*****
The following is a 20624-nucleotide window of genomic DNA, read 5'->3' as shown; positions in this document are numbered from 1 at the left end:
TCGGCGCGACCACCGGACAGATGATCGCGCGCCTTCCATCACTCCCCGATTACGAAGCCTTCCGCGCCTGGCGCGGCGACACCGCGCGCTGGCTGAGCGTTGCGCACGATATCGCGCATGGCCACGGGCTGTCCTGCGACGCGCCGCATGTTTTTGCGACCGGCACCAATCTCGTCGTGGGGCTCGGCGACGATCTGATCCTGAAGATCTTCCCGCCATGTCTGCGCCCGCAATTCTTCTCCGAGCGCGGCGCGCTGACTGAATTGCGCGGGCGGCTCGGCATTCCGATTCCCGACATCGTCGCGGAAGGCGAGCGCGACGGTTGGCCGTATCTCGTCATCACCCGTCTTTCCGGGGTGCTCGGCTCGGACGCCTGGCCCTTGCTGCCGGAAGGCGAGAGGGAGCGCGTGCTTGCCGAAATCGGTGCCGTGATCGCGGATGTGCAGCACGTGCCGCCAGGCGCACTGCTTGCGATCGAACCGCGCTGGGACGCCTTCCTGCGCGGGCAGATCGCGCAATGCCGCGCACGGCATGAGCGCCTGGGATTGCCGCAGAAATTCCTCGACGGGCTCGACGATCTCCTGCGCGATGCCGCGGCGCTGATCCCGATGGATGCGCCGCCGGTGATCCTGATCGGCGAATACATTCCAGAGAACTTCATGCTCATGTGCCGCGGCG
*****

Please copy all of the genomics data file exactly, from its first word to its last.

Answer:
The following is a 20624-nucleotide window of genomic DNA, read 5'->3' as shown; positions in this document are numbered from 1 at the left end:
TCGGCGCGACCACCGGACAGATGATCGCGCGCCTTCCATCACTCCCCGATTACGAAGCCTTCCGCGCCTGGCGCGGCGACACCGCGCGCTGGCTGAGCGTTGCGCACGATATCGCGCATGGCCACGGGCTGTCCTGCGACGCGCCGCATGTTTTTGCGACCGGCACCAATCTCGTCGTGGGGCTCGGCGACGATCTGATCCTGAAGATCTTCCCGCCATGTCTGCGCCCGCAATTCTTCTCCGAGCGCGGCGCGCTGACTGAATTGCGCGGGCGGCTCGGCATTCCGATTCCCGACATCGTCGCGGAAGGCGAGCGCGACGGTTGGCCGTATCTCGTCATCACCCGTCTTTCCGGGGTGCTCGGCTCGGACGCCTGGCCCTTGCTGCCGGAAGGCGAGAGGGAGCGCGTGCTTGCCGAAATCGGTGCCGTGATCGCGGATGTGCAGCACGTGCCGCCAGGCGCACTGCTTGCGATCGAACCGCGCTGGGACGCCTTCCTGCGCGGGCAGATCGCGCAATGCCGCGCACGGCATGAGCGCCTGGGATTGCCGCAGAAATTCCTCGACGGGCTCGACGATCTCCTGCGCGATGCCGCGGCGCTGATCCCGATGGATGCGCCGCCGGTGATCCTGATCGGCGAATACATTCCAGAGAACTTCATGCTCATGTGCCGCGGCG